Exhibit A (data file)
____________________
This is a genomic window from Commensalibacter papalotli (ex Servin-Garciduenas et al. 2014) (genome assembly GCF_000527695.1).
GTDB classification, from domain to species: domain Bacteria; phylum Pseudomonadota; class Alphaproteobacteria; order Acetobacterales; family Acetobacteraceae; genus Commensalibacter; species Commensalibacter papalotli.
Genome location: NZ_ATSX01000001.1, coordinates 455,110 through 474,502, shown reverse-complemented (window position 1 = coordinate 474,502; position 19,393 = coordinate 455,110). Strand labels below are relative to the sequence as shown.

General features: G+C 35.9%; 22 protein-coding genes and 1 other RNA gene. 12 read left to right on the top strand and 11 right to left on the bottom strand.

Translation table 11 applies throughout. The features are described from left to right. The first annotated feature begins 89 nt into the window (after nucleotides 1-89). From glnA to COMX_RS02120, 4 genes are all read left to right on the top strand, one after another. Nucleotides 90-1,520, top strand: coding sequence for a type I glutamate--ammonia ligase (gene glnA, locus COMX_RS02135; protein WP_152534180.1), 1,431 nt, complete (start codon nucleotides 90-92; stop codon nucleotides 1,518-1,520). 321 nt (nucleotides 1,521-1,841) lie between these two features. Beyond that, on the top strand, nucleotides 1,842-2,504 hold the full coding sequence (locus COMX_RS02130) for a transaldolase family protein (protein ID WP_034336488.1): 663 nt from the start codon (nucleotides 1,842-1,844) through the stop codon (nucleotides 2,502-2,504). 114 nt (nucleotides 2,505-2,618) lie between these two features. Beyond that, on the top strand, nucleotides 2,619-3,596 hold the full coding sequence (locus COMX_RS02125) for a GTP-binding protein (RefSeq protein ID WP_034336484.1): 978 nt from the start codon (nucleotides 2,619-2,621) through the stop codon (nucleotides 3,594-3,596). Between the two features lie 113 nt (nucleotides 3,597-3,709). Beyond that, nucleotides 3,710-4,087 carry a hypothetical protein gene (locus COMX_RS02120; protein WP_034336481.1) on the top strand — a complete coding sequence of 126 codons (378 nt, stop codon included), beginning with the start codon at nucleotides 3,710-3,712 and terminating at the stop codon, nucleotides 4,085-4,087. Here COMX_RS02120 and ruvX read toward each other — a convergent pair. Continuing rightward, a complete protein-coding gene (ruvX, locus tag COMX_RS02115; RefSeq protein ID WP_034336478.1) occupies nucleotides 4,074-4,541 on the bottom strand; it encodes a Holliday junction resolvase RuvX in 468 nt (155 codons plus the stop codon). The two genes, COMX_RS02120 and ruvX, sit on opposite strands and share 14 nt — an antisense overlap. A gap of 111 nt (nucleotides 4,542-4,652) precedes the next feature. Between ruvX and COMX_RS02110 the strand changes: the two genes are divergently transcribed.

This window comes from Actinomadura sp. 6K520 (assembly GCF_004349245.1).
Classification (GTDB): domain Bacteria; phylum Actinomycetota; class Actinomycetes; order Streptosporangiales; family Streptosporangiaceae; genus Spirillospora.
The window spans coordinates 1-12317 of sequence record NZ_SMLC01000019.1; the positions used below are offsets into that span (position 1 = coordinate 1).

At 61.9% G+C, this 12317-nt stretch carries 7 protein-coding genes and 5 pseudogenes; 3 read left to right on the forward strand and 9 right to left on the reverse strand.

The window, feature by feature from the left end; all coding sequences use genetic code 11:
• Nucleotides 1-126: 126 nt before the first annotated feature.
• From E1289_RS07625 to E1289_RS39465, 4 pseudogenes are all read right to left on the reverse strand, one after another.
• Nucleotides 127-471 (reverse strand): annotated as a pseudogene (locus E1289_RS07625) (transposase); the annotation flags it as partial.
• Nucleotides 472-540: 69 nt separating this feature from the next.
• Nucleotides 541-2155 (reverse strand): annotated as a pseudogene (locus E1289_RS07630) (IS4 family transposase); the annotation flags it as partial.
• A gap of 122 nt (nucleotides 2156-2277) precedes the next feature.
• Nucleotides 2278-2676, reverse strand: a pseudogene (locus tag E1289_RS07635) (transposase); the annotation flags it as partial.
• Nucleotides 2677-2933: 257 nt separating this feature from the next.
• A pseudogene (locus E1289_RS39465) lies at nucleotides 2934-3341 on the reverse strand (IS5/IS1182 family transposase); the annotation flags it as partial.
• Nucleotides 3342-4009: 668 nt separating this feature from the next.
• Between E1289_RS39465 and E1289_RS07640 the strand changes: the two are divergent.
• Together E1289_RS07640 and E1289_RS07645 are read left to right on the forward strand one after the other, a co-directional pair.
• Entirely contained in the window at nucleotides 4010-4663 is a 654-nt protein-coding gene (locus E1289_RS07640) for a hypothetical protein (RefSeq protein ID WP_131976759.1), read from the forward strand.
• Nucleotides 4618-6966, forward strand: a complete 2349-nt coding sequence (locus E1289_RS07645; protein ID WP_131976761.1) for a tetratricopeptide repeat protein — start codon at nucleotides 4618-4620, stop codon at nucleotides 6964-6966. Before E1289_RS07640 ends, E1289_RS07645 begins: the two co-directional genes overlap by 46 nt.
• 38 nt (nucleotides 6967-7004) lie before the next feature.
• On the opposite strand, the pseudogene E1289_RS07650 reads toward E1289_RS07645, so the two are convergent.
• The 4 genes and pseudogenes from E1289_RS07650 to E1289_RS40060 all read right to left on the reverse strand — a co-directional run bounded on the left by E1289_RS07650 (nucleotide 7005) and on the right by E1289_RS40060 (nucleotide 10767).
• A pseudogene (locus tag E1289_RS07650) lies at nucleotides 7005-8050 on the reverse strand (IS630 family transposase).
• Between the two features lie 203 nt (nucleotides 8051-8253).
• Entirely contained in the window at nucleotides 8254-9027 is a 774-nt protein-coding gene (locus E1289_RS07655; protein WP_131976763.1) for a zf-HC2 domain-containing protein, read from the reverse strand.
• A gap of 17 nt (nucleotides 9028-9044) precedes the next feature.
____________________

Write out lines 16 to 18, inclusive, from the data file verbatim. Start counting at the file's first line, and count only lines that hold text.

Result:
• A gap of 122 nt (nucleotides 2156-2277) precedes the next feature.
• Nucleotides 2278-2676, reverse strand: a pseudogene (locus tag E1289_RS07635) (transposase); the annotation flags it as partial.
• Nucleotides 2677-2933: 257 nt separating this feature from the next.